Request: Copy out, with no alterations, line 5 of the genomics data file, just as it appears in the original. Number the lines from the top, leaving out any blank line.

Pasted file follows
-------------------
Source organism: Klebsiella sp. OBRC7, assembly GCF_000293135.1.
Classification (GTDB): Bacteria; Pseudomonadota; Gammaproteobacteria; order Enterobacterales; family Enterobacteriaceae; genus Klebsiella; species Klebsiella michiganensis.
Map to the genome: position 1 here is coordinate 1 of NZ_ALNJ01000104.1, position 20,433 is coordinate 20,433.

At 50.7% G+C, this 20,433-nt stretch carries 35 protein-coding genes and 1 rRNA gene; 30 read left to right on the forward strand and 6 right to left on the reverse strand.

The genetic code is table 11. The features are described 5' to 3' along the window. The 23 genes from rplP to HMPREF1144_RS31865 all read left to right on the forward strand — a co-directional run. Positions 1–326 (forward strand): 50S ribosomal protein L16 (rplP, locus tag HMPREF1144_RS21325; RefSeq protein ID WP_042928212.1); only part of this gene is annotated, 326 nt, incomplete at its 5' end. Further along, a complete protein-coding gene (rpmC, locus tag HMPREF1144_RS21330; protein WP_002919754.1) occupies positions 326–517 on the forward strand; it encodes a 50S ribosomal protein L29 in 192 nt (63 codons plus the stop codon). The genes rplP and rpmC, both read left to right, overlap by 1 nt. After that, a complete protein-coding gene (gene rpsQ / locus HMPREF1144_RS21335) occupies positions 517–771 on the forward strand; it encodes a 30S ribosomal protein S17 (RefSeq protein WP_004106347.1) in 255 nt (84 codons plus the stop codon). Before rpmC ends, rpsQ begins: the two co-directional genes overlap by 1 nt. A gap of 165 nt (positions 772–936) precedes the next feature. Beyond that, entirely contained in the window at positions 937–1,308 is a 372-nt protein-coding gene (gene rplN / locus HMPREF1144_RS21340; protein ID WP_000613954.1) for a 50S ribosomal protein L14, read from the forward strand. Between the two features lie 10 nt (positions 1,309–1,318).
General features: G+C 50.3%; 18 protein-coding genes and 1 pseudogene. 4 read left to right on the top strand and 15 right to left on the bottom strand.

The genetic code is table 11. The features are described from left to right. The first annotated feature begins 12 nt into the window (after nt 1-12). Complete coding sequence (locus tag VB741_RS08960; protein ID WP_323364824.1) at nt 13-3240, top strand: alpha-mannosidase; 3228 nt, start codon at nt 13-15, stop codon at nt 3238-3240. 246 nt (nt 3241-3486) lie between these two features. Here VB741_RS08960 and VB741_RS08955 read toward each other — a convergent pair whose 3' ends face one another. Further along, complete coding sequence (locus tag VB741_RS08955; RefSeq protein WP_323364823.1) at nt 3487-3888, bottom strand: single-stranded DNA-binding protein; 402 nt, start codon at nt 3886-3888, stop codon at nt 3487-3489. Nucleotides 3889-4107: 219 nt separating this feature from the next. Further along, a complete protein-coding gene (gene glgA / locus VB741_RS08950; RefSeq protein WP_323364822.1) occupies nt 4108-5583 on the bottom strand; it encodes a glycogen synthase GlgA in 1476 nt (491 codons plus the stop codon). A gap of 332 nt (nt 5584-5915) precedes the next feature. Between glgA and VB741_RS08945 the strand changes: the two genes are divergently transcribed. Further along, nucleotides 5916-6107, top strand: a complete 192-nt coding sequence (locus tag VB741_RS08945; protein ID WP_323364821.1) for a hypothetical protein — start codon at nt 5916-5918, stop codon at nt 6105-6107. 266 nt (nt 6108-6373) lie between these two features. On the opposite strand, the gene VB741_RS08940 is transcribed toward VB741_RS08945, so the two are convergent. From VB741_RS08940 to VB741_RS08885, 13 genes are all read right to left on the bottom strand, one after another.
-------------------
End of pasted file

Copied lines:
The genetic code is table 11. The features are described 5' to 3' along the window. The 23 genes from rplP to HMPREF1144_RS31865 all read left to right on the forward strand — a co-directional run. Positions 1–326 (forward strand): 50S ribosomal protein L16 (rplP, locus tag HMPREF1144_RS21325; RefSeq protein ID WP_042928212.1); only part of this gene is annotated, 326 nt, incomplete at its 5' end. Further along, a complete protein-coding gene (rpmC, locus tag HMPREF1144_RS21330; protein WP_002919754.1) occupies positions 326–517 on the forward strand; it encodes a 50S ribosomal protein L29 in 192 nt (63 codons plus the stop codon). The genes rplP and rpmC, both read left to right, overlap by 1 nt. After that, a complete protein-coding gene (gene rpsQ / locus HMPREF1144_RS21335) occupies positions 517–771 on the forward strand; it encodes a 30S ribosomal protein S17 (RefSeq protein WP_004106347.1) in 255 nt (84 codons plus the stop codon). Before rpmC ends, rpsQ begins: the two co-directional genes overlap by 1 nt. A gap of 165 nt (positions 772–936) precedes the next feature. Beyond that, entirely contained in the window at positions 937–1,308 is a 372-nt protein-coding gene (gene rplN / locus HMPREF1144_RS21340; protein ID WP_000613954.1) for a 50S ribosomal protein L14, read from the forward strand. Between the two features lie 10 nt (positions 1,309–1,318).